Dr. Phillips native Chris Kamrada builds career as professional drummer

Dr. Phillips native Chris Kamrada turned his love for drumming into a professional career and travels the world with various bands as a freelance drummer.

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  • | 12:00 a.m. October 27, 2016
Photo credit: Masood Ahmed
Photo credit: Masood Ahmed
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DR. PHILLIPS  For Dr. Phillips native and professional drummer Chris Kamrada, there’s nothing like seeing a dim venue suddenly light up with phones and a screaming crowd as he begins drumming.

At 28, Kamrada already has traveled the world playing with bands such as Sleepwave, Young Guns, Before You Exit and Saints of Valory. Most recently, he made a trip to New York to record drums for a band’s upcoming album, and the credits just keep rolling in as his career continues to thrive. 

A Dr. Phillips High graduate, Kamrada wasn’t always a musician. He grew up being “pretty hyper,” an athletic child who loved being outdoors and playing sports.

“I did the same most young kids would do — try different sports and play football, baseball, skate and surf,” he said. “Finally as I was in middle school, I kind of fell out of being into sports and fell in love with music. I did more extreme sports with friends, and I kind of was playing in the middle-school band, playing drums and percussion. I picked it as an elective but never took it seriously.”

After that his mother suggested he try drum lessons to see if he liked it. At school, Kamrada was mainly playing xylophone or learning rudiments on a practice pad. But the minute he started drum lessons, he fell in love with it.

He started off learning some of his favorite bands’ songs on a Costco-brand drum pad. It wasn’t ideal, but it was enough for him to learn where his hands and feet should be playing and to get muscle memory down. A few months into lessons, he received his first real drum set for Christmas.

Things took off from there, and two months later Kamrada and some friends formed the alternative rock band There For Tomorrow.

“I met musicians, and we were immediately playing cover songs together, and that’s the biggest reason I stuck with it for so long — it wasn’t just a hobby,” he said. “To me, that says it all right there — I met a lot of people at a young age that took it as (seriously) as I did. It turned a lot of heads in the local scene, and people knew we were young and had a lot of developing to do. We definitely took it to our heads but at the same time were focused on being the best band we could be.”

Having formed right in the heart of the MySpace era, TFT ended up with multiple record offers. Kamrada and his friends built it from the ground up, even self-funding an EP with a major producer in Orlando. All the hard work paid off, and the band was touring full time by the time the members were 18. 

“From the ages of 18 to 23, that band alone, we went all over the U.S. and Canada dozens of times, the U.K. and Europe at least five times, Japan three times and Australia once,” Kamrada said. “That band went global and sold hundreds of thousands of records. What we accomplished was pretty unbelievable. That’s the whole reason I’m still able to do this for a living.”

Although TFT officially disbanded in 2014, Kamrada and former TFT lead singer Maika Maile regrouped in 2015 under the name AFTRHR (Afterhour) and currently are working on new music.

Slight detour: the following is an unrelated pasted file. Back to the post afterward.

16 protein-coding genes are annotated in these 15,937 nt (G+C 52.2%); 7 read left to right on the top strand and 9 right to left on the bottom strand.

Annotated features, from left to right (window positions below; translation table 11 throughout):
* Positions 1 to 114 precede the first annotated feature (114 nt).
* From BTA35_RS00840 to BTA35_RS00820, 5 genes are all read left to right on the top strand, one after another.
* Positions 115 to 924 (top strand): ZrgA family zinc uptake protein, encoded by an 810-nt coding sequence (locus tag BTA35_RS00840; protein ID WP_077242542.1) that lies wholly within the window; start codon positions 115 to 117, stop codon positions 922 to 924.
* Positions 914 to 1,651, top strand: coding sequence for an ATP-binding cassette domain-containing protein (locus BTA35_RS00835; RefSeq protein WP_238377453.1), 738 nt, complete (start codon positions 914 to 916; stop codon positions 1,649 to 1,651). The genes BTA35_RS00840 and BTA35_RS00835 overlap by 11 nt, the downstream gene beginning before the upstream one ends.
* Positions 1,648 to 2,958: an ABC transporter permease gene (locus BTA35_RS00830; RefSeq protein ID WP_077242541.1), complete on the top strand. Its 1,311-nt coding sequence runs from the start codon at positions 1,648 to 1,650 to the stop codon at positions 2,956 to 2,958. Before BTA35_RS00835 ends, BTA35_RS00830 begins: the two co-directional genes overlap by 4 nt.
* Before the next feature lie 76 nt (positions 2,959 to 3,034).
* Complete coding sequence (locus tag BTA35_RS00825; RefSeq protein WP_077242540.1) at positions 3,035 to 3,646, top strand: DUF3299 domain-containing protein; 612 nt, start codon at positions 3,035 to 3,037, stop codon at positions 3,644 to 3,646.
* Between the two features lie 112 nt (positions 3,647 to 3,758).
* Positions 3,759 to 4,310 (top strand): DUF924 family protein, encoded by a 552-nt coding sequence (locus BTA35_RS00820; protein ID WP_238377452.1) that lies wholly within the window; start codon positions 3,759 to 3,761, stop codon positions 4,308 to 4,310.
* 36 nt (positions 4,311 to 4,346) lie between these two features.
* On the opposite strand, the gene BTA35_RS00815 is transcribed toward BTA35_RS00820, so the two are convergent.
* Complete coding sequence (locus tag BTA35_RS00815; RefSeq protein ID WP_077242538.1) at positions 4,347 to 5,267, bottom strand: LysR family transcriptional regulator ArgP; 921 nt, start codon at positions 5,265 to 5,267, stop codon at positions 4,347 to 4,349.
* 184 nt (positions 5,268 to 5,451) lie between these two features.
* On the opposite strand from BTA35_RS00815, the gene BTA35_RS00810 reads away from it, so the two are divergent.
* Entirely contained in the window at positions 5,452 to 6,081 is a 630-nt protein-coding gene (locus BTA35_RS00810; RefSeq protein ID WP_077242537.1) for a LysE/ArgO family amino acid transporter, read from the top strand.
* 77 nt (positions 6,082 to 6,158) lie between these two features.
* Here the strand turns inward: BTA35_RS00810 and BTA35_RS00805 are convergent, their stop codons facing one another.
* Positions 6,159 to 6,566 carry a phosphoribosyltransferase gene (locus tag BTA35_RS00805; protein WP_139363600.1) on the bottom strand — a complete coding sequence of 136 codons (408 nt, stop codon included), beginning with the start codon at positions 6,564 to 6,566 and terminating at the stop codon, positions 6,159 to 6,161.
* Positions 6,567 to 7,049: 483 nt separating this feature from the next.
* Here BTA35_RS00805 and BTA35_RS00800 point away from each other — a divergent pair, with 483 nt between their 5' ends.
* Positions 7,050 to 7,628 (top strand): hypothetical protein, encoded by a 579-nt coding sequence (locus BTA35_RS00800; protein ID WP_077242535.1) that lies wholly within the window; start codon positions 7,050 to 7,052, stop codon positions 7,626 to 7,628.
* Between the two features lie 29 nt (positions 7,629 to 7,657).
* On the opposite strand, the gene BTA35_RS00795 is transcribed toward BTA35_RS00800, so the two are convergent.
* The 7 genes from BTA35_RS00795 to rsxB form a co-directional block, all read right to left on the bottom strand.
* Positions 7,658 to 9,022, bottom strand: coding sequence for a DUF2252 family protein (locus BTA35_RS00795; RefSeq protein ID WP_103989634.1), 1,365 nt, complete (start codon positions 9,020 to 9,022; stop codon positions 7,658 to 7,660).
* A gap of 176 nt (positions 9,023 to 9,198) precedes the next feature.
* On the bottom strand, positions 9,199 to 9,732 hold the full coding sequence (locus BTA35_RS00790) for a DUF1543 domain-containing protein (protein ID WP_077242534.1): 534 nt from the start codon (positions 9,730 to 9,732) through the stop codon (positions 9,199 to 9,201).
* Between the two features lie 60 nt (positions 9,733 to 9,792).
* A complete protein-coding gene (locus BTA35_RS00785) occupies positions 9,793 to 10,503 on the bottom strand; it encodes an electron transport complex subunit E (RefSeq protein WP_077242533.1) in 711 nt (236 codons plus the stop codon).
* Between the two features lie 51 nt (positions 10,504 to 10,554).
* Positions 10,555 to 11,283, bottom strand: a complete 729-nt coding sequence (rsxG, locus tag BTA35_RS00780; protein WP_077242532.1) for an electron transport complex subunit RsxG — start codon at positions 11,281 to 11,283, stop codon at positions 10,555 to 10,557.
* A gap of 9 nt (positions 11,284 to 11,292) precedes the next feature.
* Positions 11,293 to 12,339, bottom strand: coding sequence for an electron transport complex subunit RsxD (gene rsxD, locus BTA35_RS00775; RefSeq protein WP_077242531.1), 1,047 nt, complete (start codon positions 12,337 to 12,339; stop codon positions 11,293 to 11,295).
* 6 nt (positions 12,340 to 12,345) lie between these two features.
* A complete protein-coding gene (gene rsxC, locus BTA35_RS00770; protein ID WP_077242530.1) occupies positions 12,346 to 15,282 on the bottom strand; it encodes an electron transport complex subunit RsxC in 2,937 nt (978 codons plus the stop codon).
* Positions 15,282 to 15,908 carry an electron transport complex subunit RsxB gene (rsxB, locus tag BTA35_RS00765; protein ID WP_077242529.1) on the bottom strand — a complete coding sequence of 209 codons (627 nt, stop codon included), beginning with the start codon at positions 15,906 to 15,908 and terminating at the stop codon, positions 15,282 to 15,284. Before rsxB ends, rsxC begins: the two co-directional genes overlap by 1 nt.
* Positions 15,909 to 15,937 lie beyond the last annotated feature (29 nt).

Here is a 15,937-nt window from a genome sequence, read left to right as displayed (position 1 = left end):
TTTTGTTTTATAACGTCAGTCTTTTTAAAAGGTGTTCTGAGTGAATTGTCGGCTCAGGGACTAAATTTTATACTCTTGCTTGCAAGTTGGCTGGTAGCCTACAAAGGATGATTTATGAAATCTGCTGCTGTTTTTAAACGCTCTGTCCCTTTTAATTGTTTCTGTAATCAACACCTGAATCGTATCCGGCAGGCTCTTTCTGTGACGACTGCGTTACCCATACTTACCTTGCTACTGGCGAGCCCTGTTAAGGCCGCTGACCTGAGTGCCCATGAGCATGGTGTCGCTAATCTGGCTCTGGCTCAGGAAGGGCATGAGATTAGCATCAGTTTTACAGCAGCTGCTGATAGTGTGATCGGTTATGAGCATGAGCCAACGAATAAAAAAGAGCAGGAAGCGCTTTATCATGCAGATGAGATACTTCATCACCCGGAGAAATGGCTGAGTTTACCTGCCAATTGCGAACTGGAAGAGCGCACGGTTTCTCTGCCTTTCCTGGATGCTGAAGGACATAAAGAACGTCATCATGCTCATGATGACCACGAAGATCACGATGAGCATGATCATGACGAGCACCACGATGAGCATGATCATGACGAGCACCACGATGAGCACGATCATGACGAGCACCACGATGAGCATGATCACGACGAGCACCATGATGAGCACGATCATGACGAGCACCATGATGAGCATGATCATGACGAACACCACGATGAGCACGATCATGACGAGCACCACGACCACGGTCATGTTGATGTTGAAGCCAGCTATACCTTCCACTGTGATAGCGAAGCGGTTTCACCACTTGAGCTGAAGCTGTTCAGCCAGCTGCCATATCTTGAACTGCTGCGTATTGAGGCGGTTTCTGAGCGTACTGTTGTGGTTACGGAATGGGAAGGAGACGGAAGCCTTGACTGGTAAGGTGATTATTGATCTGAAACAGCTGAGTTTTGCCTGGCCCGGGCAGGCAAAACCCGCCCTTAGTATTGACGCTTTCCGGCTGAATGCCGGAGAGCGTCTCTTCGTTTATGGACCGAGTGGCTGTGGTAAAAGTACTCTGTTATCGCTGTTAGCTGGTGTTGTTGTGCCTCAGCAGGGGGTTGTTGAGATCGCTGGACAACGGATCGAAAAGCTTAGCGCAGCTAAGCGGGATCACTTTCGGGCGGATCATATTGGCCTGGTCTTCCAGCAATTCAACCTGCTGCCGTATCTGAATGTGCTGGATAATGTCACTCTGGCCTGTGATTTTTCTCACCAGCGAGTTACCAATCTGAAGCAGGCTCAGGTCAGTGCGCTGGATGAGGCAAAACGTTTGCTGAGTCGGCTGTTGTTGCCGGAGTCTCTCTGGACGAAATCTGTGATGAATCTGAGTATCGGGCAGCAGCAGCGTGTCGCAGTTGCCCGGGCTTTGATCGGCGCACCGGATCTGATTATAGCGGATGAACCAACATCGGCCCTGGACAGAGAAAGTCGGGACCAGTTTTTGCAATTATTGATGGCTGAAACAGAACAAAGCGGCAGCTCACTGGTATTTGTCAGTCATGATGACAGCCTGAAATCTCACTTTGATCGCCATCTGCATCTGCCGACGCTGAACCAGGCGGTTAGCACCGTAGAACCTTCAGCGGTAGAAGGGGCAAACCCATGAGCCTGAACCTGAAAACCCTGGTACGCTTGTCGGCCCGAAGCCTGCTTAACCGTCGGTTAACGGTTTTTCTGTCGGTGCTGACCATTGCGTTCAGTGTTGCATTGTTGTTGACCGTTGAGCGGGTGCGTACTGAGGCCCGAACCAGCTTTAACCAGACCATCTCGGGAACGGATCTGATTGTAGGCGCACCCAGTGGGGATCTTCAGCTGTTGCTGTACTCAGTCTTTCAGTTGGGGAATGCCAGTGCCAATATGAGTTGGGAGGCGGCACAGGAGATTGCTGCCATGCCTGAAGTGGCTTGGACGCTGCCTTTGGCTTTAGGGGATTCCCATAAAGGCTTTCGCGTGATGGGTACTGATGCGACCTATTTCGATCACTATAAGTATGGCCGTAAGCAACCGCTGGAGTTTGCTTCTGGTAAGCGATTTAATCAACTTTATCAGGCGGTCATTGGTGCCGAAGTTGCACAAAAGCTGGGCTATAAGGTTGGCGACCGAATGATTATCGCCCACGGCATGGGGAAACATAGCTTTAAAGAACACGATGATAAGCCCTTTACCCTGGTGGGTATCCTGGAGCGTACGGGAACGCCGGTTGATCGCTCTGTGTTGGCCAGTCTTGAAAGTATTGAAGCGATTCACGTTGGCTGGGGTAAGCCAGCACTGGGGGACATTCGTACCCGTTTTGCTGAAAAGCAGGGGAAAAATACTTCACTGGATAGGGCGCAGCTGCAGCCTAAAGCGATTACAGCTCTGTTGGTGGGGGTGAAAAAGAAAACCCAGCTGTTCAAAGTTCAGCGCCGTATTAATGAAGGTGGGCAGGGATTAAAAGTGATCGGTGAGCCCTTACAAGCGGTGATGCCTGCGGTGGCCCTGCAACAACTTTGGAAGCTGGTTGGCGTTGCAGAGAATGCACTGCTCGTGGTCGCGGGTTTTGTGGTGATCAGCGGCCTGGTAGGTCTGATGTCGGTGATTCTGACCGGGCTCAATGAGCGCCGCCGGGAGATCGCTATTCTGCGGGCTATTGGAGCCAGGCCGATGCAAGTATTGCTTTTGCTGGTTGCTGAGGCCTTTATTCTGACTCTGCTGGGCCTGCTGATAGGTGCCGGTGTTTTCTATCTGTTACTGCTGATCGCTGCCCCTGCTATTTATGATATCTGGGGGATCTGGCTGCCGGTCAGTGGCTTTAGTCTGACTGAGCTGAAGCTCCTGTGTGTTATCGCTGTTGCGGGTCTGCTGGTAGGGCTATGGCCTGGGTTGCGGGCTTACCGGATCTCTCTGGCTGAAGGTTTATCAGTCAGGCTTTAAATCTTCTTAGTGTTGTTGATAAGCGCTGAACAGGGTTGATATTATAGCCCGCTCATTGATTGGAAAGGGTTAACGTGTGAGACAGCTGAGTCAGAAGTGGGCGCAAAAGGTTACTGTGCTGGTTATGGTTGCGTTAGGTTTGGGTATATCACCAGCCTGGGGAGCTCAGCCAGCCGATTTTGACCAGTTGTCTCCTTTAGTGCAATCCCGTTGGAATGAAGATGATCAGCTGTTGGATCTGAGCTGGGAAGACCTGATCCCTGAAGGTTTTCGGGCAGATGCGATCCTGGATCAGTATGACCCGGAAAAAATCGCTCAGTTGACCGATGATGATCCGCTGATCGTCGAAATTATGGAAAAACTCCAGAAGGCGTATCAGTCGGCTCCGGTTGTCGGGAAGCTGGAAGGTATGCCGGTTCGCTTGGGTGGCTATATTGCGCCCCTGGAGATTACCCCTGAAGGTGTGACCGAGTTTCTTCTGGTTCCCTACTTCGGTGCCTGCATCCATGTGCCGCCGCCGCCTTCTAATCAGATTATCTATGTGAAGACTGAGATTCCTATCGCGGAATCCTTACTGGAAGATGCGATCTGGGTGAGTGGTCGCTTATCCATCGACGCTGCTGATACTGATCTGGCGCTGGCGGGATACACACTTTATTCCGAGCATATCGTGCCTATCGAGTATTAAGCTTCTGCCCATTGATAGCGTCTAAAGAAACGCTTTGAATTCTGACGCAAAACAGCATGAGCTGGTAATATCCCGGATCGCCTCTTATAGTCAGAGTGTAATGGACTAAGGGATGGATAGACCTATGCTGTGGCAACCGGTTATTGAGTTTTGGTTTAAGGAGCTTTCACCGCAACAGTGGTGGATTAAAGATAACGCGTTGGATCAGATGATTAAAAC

As a freelance drummer, Kamrada already has been involved in tour experiences that most musicians only dream about. Early this year, he played drums for Before You Exit in Manila for a crowd of 20,000 people. In summer 2015, he played with a band that opened for the Rolling Stones.

“The whole vibe around that is insane,” he said. “Any big show like that is so much fun. I’ve been very spoiled in the past years to play cool events.”

Keeping busy and versatile is another large aspect of his career. If he’s not actively touring, he’s usually in the studio recording a project.

This summer, he toured with Before You Exit for a month in May before heading off to Vans Warped Tour with Young Guns for two months. Following that, he did a five-week run with Young Guns in the U.K., headed home to Orlando for a few days and left again for a weekend tour with Sleepwave.

“I’ve tried to become as versatile as I can and stay up on practicing, so I don’t have to worry about my abilities when it comes to taking a job,” he said. “That’s the great thing about touring so much — you get really confident at your instrument.”

Touring means that he spends a good amount of time away from home. But having been on and off the road for nearly a decade now, the touring process is second nature for Kamrada.

“Being away is a compromise you make, but when you really love music, when it’s not too rough on the road, you sometimes don’t even think about it,” he said. “The Dr. Phillips and Windermere areas are always a great place to come back to to get inspired.”

And although he was concerned about the direction of his career a few years ago, staying busy and focused paid off. Having a positive perception and good work ethic translates to job opportunities.

“It’s never going to be about being the best; it’s about being the right person for the job,” he said. “It’s about creating a huge network of friends, colleagues and people that respect and know you. It’s about putting it out there on every outlet you can that you’re good at what you do, you’re professional, you care and you’re always working. The biggest thing you can do is not give up and not stop. If that’s your attitude, great things are always going to happen.”


Contact Danielle Hendrix at [email protected].


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